luni, 7 octombrie 2013

Levi Wells Prentice

is remembered principally for his Adirondacks Mountain and Lake Landscapes painted in the I870's and early 1880's.

He had a second artistic specialty that has received recent attention, his late nineteenth-century still life's of fruit, executed with almost photographic precision in exactitude. Prentice's best work is a tabletop still life, Apples in a Pail (1892, location unknown).
Prentice was born in 1851 at Harrisburgh, New York, in the Adirondacks. Little is known of his training, but his aptitude had developed into skill by his late teens. In the early 1870's, the Prentice family moved to Syracuse, New York, here the artist opened a studio in 1875. He married in 1882 and moved to Buffalo, New York in 1883.
Prentices mountain landscapes gained favor. He also painted portraits, decorated parlor ceiling's, and designed and built furniture and houses. He made some of his own brushes, palette's and frames.

In the late 1880's, Prentice moved to Brooklyn, a center for artist's of trompe loeil still lifes, then very much in vogue. Prentice's earliest still life is dated 1892. From then on, still lifes with fruits-apples and plums were his favorites and were his principal subjects. These still life's are very sharp in definition, gaining further emphasis from the artist's habit of dark outlining.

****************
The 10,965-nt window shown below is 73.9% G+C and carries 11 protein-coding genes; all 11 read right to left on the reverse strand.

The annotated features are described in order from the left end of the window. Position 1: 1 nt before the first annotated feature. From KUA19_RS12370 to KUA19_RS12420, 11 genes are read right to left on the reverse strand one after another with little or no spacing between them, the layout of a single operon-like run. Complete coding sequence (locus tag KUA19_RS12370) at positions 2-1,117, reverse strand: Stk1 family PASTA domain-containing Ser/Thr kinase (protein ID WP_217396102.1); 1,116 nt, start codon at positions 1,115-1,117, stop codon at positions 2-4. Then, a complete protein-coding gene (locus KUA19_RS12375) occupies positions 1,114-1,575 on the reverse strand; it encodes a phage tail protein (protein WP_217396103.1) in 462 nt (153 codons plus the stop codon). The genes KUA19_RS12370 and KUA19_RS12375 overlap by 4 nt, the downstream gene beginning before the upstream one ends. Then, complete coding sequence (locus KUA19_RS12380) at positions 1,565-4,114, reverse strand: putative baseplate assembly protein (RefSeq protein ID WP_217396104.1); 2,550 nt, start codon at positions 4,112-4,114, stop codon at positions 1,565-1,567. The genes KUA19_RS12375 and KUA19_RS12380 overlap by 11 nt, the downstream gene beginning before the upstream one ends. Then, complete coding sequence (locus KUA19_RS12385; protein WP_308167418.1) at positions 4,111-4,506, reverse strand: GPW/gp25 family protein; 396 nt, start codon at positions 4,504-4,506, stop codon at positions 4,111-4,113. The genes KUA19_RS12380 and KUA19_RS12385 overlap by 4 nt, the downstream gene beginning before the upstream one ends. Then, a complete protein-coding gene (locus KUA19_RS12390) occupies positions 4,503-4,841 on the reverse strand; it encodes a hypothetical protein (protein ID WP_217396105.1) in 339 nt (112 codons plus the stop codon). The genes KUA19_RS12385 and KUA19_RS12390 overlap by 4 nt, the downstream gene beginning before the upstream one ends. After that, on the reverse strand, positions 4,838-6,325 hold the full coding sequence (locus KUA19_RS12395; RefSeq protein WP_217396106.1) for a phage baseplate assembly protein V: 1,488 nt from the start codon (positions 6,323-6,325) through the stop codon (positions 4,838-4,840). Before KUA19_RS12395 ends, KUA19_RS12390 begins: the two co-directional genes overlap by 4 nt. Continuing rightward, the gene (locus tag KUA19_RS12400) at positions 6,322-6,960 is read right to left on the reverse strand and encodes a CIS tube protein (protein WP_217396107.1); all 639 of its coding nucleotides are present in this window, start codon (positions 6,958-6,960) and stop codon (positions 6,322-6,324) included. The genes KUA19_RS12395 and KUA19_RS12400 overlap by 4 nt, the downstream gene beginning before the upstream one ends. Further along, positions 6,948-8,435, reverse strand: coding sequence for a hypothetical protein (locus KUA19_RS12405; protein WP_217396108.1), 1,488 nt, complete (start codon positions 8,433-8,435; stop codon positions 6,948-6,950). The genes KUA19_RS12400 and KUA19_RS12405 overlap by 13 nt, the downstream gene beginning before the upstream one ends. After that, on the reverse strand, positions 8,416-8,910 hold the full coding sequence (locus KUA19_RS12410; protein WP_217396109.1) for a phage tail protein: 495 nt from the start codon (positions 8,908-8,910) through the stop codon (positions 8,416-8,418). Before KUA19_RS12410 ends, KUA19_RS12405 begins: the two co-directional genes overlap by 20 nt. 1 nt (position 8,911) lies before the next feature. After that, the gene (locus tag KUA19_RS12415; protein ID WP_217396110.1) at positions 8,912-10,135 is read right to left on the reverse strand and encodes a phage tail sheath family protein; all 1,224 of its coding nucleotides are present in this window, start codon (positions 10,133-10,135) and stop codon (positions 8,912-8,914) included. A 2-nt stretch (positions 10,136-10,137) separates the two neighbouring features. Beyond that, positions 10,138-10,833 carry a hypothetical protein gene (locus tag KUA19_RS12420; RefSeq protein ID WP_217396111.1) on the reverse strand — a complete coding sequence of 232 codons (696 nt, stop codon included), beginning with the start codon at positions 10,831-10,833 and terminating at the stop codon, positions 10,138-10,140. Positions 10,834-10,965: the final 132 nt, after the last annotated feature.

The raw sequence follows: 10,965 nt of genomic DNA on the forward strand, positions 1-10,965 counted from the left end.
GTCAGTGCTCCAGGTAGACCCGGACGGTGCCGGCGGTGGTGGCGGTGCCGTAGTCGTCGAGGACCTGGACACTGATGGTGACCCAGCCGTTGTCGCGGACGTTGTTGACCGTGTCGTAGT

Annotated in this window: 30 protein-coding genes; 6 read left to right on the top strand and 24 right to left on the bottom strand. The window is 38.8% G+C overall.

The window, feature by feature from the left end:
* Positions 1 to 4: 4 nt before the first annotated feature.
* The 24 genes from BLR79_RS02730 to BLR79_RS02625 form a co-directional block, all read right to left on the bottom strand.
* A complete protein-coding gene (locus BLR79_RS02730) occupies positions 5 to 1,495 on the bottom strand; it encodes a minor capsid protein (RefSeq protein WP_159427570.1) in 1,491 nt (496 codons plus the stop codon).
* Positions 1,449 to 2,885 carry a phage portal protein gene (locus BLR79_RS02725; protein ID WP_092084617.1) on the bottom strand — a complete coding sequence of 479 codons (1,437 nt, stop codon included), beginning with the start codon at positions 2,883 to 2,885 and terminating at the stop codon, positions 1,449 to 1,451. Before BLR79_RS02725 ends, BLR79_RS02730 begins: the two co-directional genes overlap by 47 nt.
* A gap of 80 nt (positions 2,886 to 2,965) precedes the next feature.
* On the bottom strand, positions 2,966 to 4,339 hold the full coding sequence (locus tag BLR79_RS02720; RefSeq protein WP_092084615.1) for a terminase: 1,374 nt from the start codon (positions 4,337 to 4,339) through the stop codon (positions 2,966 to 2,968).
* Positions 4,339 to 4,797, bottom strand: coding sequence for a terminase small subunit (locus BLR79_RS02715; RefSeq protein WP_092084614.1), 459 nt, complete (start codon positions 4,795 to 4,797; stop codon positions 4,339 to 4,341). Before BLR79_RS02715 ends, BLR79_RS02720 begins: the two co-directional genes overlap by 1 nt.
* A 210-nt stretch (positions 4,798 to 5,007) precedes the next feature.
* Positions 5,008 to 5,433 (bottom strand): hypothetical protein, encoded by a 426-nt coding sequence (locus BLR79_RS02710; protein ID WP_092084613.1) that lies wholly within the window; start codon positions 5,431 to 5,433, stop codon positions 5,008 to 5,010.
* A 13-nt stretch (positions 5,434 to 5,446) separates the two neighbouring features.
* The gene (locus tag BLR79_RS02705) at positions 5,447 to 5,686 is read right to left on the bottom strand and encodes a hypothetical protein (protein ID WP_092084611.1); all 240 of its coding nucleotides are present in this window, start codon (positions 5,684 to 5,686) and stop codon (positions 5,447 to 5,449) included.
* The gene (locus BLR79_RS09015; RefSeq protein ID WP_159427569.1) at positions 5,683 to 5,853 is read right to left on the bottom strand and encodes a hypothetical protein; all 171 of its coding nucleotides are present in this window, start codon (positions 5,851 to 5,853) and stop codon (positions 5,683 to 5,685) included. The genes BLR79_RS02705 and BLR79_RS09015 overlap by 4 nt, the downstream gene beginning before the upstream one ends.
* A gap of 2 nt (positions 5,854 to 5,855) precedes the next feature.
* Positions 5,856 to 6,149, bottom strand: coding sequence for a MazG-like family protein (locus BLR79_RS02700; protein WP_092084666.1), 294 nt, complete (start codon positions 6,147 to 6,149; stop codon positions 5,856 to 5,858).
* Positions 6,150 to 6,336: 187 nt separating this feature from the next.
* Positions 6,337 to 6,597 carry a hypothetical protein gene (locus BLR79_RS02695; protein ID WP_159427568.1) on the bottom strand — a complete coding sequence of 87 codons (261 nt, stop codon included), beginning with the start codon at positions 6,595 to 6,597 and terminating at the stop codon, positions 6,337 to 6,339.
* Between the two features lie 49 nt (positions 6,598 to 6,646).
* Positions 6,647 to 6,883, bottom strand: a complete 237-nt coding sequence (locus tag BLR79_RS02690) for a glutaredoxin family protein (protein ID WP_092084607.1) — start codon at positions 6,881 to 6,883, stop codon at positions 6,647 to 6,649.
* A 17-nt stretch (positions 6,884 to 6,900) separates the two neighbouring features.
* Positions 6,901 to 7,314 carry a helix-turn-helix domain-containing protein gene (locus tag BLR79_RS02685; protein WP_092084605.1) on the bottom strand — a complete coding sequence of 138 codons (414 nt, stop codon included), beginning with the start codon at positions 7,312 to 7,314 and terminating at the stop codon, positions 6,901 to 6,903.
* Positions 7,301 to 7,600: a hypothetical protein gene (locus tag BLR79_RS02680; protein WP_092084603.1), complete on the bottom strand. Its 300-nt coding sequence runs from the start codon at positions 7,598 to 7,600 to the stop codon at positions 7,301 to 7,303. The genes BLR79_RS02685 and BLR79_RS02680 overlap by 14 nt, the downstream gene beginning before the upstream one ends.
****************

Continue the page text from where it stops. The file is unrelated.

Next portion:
Prentice's work has been compared to that of William Mason Brown and William Michael Harnett, the preeminent painters in t he ultra-realist "illusionist" mode. However, Prentice was more concerned with textural precision than Harnett who strove for a complete illusion three dimensionality. And while Browns fruits and vegetables have a voluptuous almost preternatural glow, Prentices are plainer, more of this world, and in that sense, more realistic than Brown's. The artist, who lived in Manhattan, Connecticut and New Jersey, finally settling in Philadelphia, where he died in 1935.


























Sa aveti pofta de cultura!

Niciun comentariu:

Trimiteți un comentariu